Soldiers rehearse procedures for chemical detection during Basic Toxic Agent Training at the Chemical, Biological, Radiological and Nuclear Defense Training Facility, Ft. Leonard Wood, MO / Source:  U.S. Army photo

The Russian invasion of Ukraine shows us that large-scale combat operations are not a thing of the past, and likely will be a defining feature of the OE in which the Army will have to operate.  This shows us the importance of being prepared for a chemical battlefield.  Chemical weapons have been used with more frequency in the last decade, and almost certainly will continue to be used by state and non-state actors alike. Our Army must remain vigilant and prepared to fight and win in a chemically-contaminated battlespace.

If you enjoyed this post, explore the TRADOC G-2‘s Operational Environment Enterprise web page, brimming with information on the Operational Environment and our how our adversaries fight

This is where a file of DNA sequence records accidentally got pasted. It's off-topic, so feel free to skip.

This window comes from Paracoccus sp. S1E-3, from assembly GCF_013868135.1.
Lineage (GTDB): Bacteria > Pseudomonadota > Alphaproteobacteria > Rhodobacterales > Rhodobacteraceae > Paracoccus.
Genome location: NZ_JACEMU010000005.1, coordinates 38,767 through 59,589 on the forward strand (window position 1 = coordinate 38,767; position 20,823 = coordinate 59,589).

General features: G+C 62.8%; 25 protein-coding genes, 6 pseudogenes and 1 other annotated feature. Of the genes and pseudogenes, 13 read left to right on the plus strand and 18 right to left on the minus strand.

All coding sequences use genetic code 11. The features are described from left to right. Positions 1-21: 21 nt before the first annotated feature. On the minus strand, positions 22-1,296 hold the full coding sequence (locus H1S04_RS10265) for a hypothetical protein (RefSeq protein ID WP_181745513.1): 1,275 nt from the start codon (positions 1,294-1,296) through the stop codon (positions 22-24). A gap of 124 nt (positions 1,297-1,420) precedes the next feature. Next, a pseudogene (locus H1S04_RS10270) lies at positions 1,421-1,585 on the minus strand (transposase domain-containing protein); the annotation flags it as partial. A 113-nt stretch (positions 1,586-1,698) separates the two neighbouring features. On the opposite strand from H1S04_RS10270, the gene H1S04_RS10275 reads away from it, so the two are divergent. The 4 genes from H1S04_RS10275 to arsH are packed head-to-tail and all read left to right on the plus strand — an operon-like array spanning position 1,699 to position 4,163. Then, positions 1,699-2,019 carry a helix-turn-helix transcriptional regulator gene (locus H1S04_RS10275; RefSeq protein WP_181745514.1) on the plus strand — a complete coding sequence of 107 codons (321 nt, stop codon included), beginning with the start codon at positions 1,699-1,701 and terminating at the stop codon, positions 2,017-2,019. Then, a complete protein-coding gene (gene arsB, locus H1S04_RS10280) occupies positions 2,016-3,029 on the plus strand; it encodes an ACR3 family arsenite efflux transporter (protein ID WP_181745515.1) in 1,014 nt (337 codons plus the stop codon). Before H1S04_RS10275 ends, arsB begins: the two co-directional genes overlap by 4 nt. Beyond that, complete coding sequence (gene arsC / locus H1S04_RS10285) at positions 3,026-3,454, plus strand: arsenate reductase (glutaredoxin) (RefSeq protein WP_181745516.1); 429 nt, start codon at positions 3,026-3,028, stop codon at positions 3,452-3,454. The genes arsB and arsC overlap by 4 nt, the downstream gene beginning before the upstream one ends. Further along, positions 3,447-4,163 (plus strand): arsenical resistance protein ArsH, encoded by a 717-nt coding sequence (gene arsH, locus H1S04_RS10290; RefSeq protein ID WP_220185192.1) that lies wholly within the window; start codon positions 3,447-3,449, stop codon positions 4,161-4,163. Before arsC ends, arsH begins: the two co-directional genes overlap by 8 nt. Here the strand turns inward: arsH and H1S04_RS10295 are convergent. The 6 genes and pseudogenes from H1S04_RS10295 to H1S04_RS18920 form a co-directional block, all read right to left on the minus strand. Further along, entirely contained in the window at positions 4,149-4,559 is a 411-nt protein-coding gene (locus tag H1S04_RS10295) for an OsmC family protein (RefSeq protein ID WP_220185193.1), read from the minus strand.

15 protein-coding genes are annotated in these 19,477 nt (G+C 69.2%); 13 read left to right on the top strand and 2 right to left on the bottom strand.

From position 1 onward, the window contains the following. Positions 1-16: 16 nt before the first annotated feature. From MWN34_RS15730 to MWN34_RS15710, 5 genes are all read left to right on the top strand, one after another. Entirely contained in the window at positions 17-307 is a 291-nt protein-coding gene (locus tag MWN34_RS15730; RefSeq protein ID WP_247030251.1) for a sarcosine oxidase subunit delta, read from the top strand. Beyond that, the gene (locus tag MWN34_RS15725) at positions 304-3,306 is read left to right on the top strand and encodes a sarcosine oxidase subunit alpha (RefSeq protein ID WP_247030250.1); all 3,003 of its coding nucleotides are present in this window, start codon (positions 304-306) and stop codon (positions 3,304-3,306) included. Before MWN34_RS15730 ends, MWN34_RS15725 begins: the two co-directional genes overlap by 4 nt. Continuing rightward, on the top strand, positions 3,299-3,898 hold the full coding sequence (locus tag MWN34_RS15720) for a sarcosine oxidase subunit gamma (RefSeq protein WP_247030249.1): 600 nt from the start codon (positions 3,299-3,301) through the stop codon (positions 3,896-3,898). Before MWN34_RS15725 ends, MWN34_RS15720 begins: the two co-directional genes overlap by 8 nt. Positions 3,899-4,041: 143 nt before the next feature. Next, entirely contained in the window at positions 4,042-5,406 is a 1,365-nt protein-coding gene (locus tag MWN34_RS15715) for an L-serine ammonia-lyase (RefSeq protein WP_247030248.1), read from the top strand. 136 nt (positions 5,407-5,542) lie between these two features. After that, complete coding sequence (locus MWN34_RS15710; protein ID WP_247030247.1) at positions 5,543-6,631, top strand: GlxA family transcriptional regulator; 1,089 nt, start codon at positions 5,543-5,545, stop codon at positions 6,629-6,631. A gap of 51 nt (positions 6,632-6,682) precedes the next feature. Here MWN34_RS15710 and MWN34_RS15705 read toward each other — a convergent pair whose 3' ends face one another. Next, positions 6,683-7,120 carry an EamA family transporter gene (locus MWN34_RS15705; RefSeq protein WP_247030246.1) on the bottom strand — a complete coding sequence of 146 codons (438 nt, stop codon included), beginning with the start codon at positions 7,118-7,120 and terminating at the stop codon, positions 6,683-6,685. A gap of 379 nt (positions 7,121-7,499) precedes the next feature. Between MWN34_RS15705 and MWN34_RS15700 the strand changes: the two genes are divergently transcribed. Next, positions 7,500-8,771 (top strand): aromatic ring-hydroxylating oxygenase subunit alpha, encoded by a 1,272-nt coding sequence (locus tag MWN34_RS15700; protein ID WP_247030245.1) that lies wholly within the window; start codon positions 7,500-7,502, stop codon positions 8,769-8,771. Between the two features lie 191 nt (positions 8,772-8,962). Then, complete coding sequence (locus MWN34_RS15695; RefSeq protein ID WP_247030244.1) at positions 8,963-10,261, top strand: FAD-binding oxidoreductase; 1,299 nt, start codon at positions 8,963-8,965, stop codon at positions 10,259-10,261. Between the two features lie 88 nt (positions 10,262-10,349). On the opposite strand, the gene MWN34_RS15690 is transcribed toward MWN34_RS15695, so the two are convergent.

…. and check out the following Army Mad Scientist content:

A New Age of Terror: New Mass Casualty Terrorism Threats and A New Age of Terror: The Future of CBRN Terrorism by proclaimed Mad Scientist Zak Kallenborn

Dead Deer, and Mad Cows, and Humans (?) … Oh My! by proclaimed Mad Scientists LtCol Jennifer Snow and Dr. James Giordano, and Joseph DeFranco

Heeding Breaches in Biosecurity: Navigating the New Normality of the Post-COVID Future, by John Wallbank and Dr. James Giordano 

Ian Sullivan is the Assistant G-2, ISR and Futures, at Headquarters, TRADOC.

Disclaimer: The views expressed in this blog post do not necessarily reflect those of the Department of Defense, Department of the Army, Army Futures Command (AFC), or Training and Doctrine Command (TRADOC).